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Articles Home » 2007 Articles » Infernophonic - 2007 Spark It Up
Infernophonic - 2007 Spark It Up

ARTIST: Infernophonic
ALBUM: Spark It Up
LABEL: Godlyke Distributing
SERIAL: 96873-00135-9
YEAR: 2007
SPONSOR: Infernophonic


LINEUP: Elaine Tuttle - vocals * Pat Piegari - guitars * Kevin Bolembach - bass * Courtney Williams - drums

TRACK LISTING: 01 Anyone Else * 02 Say Whatcha Mean * 03 Middle Of The Road * 04 Karmakaze * 05 Take Aim * 06 Thank You * 07 Invisible Slaves * 08 Be Here Now * 09 Hear Me *10 We Don't Need It * 11 Yeah Yeah Yeah * 12 Eye Of The Jedi



Coming at'cha from the eastern seaboard digs of New Jersey are a band that totally live up to their name. Infernophonic indeed know how to spark it up with this 70's groove laden disc of tunes belying their age, history and locale. Bought together by main-man Kevin Bolembach (head of Godlyke Inc), the rest of the band came onboard during 2006. With vocalist Elaine Tuttle, the band have a focal point that draws listeners into the energy of the band. In the past, she may have been compared to Grace Slick, Janis Joplin and 'Baby' Jean Kennedy, in the present tense, someone like Suze De Marchi or Sophia Ramos would be considered a contemporary. In fact, the band fuse together a retro-driven sound that has it's soul in the 70's, with its vintage tube-amp sound and smokin' riffs from guitarist Pat Piegari. Could it be Led Zeppelin meets Mothers Finest down at the parking lot on a Saturday night for a bit of funky rockin' and grooves? For classic rockers maybe, but for those more in tune with modern rock, then a combination of Red Hot Chilli Peppers and Hydrogyn might be a better fit.

The Songs
The album was initially recorded in Vermont, and mixed/re-recorded in the world famous Applehead Studios in Woodstock NY by Soulive drummer Alan Evans. Twelve songs all up, most of them soaked in that well worn Marshall and tube amp sound, with a fat bottom end to round things out. Starting out with 'Anyone Else', the band groove along smoothly, the rhythm section are tight knit, Tuttle makes her presence known from the outset. By the next track 'Say What You Mean', Elaine is definitely looking for answers as per the lyrics. 'Middle Of The Road' is a likeable rocker with hints of modern rock rather than classic. Piegari gets to add a few six string colorings throughout this one. 'Karmakaze' is a grinding rocker with a nod toward the subject of futility. 'Take Aim' is a busy sounding tune, with the rhythm section working overtime on this one. The message is one of revolution in the streets. If it was Eastern Europe, it could be a union workers song! Retro rock never sounded more appropriate than when listening to 'Thank You', a slow earthy track containing more grit than the main raceway at Yonkers! More funky rockin' is apparent on 'Invisible Slaves', Tuttle delivers an interesting lyrical message fused with a sound that I'm sure Mothers Finest would be proud to own! There's a strong Deep Purple presence on 'Be Here Now', if you include the organ overdrive a la Jon Lord and some skins bashing in the mould of Ian Paice. 'Hear Me' takes a funky route, integrating some unusual flavors and an urban Living Color vibe, albeit with female vocals. Wind the clock back to the early 70's for 'We Don't Need It', a chuggin' tune that oozes attitude. The guitar and bass pairing is so Lifeson/Lee that if you were to mute Tuttle's vocals you'd be excused for thinking it was Rush .. 'Yeah Yeah Yeah' is not some throwaway tune with a simple approach. There is depth to it, fuelled by introspective lyrics and a solid pumping bass line. The closer 'Eye Of The Jedi' coincides quite nicely with the recent 'Clone Wars' movie though is not officially affiliated, despite being one of the most played tracks from their Myspace page.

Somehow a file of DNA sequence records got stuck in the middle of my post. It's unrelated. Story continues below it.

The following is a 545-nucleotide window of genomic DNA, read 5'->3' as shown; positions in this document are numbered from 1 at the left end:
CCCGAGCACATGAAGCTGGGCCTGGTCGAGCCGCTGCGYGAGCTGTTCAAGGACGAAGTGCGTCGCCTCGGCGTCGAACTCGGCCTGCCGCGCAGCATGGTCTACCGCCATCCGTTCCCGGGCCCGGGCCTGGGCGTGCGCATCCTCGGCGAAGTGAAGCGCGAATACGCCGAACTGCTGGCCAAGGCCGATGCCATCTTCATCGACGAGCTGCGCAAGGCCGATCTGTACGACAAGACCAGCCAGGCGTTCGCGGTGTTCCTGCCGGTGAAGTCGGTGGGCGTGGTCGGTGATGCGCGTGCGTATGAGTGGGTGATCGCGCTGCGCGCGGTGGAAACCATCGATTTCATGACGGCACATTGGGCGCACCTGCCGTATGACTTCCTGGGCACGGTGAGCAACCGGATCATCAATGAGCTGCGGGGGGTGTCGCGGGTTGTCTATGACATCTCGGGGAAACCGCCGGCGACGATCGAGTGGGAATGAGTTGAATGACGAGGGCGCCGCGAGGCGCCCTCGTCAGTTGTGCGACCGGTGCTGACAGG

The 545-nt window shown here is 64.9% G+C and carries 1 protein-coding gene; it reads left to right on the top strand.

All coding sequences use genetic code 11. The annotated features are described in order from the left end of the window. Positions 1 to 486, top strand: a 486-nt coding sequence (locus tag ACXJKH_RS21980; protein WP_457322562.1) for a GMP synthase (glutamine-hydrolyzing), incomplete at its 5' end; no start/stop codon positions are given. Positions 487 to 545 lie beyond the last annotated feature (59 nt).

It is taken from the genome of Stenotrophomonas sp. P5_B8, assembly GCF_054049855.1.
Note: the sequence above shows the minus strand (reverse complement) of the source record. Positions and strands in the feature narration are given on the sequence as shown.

In Summary
The album was released last year, but is gradually getting more exposure into 2008 as the album has been promoted through the media networks, and causing a bit of a stir along the way. The PR for the album has been pretty good (Well done Randy!), and this site has been caught up in the hub-bub of Infernophonic's buzz. Like many bands playing in this style, the sound is not revolutionizing the industry, but taking all the best bits from the past and giving it a 21st century makeover. If you hanker for a bit of classic rock that is soaked in the best tradition, then give Infernophonic a go!

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#1 | rkbluez on August 27 2008 17:02:29
Great CD...I've had it a long time now and I still play it the funk hard rock mix...with great bass playing and a phenomenal guitarist...and a female rock singer that rocks...not the next opera Queen...also a real nice production to make it a nice package.
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